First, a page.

6. To serve, spoon a little butter lemon sauce into the hollowed out portion of the braised artichoke and serve cut side up.
  7. To eat, flip over and eat from the outside in, tearing off the leaves and only eating the edible bottom portion. We found that the sauce permeated the artichoke and no additional dipping butter was needed, but more butter would also be an option…

It always seems odd to post a side dish and not include suggestions for making a full meal, but we just sort of threw dinner together to go with the artichokes. My husband had shrimp in a hybrid scampi/lemon sauce with fettucini and Spencer and I just had the same pasta with some shredded parmesan on top.

Refrigerator Bread and Butter Pickles

Wednesday, November 6th, 2013

Sometimes I use place holder text for recipe intros and then just type the recipe in to wordpress while it is still fresh and add the intro and photos later. The into text for refrigerator bread and butter pickles was “ain’t no party like a pickle party because a pickle party don’t stop!” I really don’t have much to add. I am super excited about how well these turned out, so bread and buttery! It *almost* is enough to motivate me to get over my fear of actual heat canning so I can stock pile pickles for year round with the delicious summer cucumbers from farmers market.

Refrigerator Bread and butter pickles

Refrigerator Bread and Butter Pickles

Refrigerator Bread and Butter Pickles

Yield: 1 Quart jar

1 pound persian cucumbers, thinly sliced (for me this was four small/medium. I think my exact weight was 1 pound 3 ounces)
1 1/2 tablespoons kosher salt
1 cup white sugar
1/4 cup packed brown sugar
1 cup white vinegar
1/2 cup apple cider vinegar
1 1/2 teaspoons mustard seeds (whole)
1/4 teaspoons black peppercorns (whole)

  1. Combine cucumbers and salt in a large colander and leave in the sink or over a bowl for 1.5 hours. Then rinse and drain well. Transfer cucumbers to a large mixing bowl.
  2. In a saucepan, combine vinegars and seasonings and bring to a simmer over medium heat. Continue simmering until sugar dissolves, stirring occasionally, about 5 to 10 minutes.
  3. Pour the cooked vinegar mixture over the cucumbers and let sit at room temperature for an hour.
  4. Transfer to a one quart mason jar or other glass storage container with lid. Let sit overnight in the fridge, then pickles are ready to eat. Pickles will keep 4-6 weeks in the fridge.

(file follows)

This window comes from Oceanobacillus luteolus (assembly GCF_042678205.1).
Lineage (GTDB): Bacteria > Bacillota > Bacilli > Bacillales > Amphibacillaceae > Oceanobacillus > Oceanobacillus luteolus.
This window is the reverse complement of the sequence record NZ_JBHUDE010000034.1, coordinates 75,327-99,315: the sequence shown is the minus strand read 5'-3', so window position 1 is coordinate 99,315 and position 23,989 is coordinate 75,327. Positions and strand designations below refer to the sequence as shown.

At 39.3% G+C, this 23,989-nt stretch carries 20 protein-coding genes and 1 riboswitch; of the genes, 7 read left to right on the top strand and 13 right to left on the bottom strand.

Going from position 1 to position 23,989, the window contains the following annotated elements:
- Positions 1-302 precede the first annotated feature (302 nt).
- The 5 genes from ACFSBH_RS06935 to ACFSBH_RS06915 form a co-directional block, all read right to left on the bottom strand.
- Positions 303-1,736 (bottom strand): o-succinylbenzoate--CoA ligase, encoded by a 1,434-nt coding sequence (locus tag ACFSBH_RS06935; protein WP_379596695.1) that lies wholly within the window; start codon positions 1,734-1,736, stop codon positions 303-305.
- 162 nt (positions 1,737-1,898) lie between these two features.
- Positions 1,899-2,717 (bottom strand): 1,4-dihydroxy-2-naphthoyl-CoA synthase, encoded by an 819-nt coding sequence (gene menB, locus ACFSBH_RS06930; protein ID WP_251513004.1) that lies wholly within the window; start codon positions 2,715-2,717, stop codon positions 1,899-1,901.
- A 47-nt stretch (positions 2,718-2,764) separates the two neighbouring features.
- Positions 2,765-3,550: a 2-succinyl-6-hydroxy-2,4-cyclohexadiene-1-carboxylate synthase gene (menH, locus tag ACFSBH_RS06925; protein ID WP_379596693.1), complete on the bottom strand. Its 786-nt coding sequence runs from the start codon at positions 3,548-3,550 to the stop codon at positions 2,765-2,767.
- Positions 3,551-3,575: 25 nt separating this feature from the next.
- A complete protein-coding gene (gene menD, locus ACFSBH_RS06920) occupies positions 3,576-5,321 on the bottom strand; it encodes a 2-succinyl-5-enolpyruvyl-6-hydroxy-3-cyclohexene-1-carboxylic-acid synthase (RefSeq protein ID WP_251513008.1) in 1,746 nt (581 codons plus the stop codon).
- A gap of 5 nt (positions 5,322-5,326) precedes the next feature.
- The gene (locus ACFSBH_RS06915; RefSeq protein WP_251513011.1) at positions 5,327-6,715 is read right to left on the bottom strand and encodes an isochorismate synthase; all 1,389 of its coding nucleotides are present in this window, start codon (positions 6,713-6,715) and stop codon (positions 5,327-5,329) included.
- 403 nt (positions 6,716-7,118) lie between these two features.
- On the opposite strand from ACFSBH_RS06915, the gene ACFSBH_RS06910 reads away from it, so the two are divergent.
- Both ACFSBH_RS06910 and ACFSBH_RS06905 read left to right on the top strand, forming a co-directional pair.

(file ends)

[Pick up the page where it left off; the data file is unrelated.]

I know this recipe is getting posted a little late seasonally, but for some reason I let it languish in drafts forever. We still have some pretty good cucumbers available, so I don’t think it is quite too late to make these. Plus, a sweet-savory pickle would be a great (and unexpected) addition to a Thanksgiving relish tray or dinner.



Slow Cooker Tri-Tip Roast

Monday, October 14th, 2013

This recipe for tri-tip in the slow cooker was sort of an accident and mostly the result of a google search, but it turned out to be super delicious, so might as well share it. Confession: I frequently by random cuts of meat because they are on sale and have no idea how I am going to prepare them until I get home and am stuck with the ingredients I have in the house. Tri-tip, which is mostly a west coast cut of beef, goes on sale quite a bit where I shop and mostly we grill it, but now that it is getting dark so early I thought I would try something new. So I googled “tri tip slow cooker” and ended up making a recipe I found on No joke.

I made a few changes here and there and didn’t really follow the recipe for the herbs/spices. Or measure. So, feel free to try this one or the original.

Slow Cooker Tri-Tip wit Vegetables

Slow Cooker Tri-Tip Roast
Serves 4-6

3 pound tri-tip (substitutions include a thick sirloin, maybe chuck or google says “triangle” roast)

2 tablespoons chili powder
1 teaspoon italian seasoning (or 1/2 teaspoon dried oregano + 1/2 teaspoon dried basil)
1 teaspoon dried minced onion
1/2 teaspoon cumin
dash cayanne pepper
dash black pepper
dash salt
1 tablespoon olive oil
2 tablespoons balsamic vinegar
2 tablespoons worsteshire sauce

1 pound baby potatoes (I used small golden) or full sized potatoes, cubed
1 red onion, peeled and cut in to wedges
3 carrots, peeled and cut in halves or thrids
drizzle of olive oil
1 teaspoon italian seasoning

  1. Combine the rub ingredients and rub on to the meat. Let sit for at least an hour or up to overnight
  2. Put onions, potatoes and carrots in the bottom of a slow cooker. Mix with oil and seasoning.
  3. Place meat on top of seasoned vegetables, cover and cook on low 8-10 hours or high 4-5 hours
  4. Removed meat from slow cooker and slice or shred. Remove vegetables with a slotted spoon. Can be served with the meat juices au jus style, but I would separate some of the fat out before serving.
Crock Pot Tri Tip